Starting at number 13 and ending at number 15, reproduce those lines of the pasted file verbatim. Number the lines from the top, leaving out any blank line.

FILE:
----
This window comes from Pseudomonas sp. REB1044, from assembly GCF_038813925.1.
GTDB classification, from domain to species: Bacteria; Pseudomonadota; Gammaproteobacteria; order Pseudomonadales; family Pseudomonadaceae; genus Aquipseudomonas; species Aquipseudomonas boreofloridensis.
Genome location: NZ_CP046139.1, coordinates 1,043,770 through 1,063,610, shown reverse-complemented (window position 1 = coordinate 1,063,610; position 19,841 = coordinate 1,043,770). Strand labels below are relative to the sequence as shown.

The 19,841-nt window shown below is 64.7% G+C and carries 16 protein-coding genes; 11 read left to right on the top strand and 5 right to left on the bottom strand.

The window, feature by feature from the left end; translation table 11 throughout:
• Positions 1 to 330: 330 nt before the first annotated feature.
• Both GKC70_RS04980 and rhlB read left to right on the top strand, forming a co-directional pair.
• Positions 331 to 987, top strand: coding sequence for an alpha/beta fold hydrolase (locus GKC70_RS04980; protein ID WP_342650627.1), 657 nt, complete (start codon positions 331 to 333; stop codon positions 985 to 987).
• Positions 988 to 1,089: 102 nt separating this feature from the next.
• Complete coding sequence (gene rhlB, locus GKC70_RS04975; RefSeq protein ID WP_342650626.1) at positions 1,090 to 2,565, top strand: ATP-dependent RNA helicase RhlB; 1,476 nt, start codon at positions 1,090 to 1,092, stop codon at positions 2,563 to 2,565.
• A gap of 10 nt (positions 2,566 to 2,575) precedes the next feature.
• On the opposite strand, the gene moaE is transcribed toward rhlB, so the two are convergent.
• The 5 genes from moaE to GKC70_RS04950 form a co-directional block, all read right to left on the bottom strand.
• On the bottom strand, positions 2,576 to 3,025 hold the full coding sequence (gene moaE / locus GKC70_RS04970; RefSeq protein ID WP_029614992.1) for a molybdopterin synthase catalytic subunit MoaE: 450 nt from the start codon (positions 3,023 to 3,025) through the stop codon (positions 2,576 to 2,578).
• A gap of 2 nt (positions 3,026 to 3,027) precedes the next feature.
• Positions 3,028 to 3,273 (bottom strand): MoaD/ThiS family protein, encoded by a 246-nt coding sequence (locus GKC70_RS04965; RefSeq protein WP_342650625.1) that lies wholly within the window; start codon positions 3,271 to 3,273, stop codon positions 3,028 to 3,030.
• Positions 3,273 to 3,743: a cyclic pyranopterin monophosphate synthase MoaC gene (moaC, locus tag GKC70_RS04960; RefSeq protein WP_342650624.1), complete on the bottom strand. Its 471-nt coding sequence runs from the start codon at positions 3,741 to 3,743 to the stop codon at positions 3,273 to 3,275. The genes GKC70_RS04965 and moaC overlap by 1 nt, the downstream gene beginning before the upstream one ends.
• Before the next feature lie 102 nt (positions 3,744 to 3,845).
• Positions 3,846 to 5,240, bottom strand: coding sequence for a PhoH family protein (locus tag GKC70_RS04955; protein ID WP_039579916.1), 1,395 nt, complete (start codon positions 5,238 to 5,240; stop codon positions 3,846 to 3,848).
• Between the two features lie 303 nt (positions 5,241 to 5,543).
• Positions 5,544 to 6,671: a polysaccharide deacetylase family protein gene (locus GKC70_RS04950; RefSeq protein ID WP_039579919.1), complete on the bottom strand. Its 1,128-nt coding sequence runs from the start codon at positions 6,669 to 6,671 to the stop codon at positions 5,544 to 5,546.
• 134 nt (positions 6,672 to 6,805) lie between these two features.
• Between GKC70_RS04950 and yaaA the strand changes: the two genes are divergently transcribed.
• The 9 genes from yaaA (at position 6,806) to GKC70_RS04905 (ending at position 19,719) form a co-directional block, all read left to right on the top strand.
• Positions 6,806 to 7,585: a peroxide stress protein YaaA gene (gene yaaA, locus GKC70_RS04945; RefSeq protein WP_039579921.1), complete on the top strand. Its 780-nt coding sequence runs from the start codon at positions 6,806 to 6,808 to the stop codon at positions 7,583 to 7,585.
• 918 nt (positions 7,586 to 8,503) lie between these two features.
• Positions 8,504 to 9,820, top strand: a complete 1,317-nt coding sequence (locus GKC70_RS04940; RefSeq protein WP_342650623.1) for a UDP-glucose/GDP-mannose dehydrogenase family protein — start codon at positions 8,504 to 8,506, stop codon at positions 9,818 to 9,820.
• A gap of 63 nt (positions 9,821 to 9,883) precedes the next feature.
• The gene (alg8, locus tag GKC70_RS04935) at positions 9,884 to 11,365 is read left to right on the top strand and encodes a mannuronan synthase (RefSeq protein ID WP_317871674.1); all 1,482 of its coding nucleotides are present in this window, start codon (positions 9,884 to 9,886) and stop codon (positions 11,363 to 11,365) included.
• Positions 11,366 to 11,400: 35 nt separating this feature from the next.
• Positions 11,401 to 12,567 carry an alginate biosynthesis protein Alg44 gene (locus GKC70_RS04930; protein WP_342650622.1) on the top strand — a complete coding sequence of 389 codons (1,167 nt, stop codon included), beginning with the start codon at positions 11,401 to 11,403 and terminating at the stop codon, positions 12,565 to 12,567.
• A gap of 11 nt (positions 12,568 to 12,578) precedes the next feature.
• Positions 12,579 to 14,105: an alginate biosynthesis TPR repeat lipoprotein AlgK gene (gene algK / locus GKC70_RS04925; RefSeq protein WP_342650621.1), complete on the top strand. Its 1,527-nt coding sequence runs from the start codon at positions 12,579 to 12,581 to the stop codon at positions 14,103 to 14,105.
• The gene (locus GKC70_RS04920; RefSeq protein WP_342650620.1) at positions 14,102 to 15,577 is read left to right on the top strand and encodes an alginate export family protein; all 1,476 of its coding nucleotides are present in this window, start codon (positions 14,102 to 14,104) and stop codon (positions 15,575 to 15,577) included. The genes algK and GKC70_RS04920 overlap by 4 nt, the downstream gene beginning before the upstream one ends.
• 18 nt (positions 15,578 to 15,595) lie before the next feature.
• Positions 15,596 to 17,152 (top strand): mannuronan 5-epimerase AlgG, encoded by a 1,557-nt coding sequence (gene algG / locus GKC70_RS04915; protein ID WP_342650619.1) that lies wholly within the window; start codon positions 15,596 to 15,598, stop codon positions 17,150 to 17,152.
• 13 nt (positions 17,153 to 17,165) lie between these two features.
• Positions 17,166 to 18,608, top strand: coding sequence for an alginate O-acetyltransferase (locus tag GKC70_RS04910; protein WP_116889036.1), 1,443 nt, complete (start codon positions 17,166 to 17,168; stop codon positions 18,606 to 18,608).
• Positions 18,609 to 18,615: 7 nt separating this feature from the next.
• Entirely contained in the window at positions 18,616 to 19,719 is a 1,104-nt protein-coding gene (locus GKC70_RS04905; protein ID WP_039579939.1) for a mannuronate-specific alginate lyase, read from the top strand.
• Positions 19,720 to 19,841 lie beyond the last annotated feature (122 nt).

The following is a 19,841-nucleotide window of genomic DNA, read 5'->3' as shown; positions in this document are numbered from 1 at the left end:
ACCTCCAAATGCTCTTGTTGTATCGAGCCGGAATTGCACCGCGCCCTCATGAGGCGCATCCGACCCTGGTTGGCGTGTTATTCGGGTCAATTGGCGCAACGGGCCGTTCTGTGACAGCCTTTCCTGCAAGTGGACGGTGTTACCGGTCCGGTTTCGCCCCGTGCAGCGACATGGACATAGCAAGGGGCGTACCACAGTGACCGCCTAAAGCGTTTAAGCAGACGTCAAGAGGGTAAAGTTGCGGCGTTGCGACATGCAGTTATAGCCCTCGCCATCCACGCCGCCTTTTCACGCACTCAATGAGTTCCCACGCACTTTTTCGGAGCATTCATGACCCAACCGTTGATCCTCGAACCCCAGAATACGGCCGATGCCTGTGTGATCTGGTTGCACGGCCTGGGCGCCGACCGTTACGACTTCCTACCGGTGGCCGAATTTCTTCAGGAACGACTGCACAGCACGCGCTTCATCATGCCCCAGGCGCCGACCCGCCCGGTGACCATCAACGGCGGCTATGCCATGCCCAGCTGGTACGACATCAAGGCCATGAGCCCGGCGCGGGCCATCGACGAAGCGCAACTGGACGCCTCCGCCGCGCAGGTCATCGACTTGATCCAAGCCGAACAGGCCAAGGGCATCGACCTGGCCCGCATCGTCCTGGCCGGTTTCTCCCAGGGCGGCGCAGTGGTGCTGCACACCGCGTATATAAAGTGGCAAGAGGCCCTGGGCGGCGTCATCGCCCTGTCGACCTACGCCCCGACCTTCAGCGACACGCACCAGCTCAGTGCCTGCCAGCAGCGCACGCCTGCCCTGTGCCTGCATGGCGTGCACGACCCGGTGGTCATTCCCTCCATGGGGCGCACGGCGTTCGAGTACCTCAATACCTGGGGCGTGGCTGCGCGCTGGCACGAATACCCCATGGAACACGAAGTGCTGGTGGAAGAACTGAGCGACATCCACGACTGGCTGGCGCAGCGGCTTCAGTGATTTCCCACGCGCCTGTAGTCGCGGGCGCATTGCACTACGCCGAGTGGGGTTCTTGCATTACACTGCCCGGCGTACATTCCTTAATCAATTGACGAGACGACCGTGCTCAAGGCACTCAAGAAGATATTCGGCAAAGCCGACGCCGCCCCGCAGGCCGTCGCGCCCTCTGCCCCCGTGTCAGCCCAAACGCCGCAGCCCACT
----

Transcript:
• The 5 genes from moaE to GKC70_RS04950 form a co-directional block, all read right to left on the bottom strand.
• On the bottom strand, positions 2,576 to 3,025 hold the full coding sequence (gene moaE / locus GKC70_RS04970; RefSeq protein ID WP_029614992.1) for a molybdopterin synthase catalytic subunit MoaE: 450 nt from the start codon (positions 3,023 to 3,025) through the stop codon (positions 2,576 to 2,578).
• A gap of 2 nt (positions 3,026 to 3,027) precedes the next feature.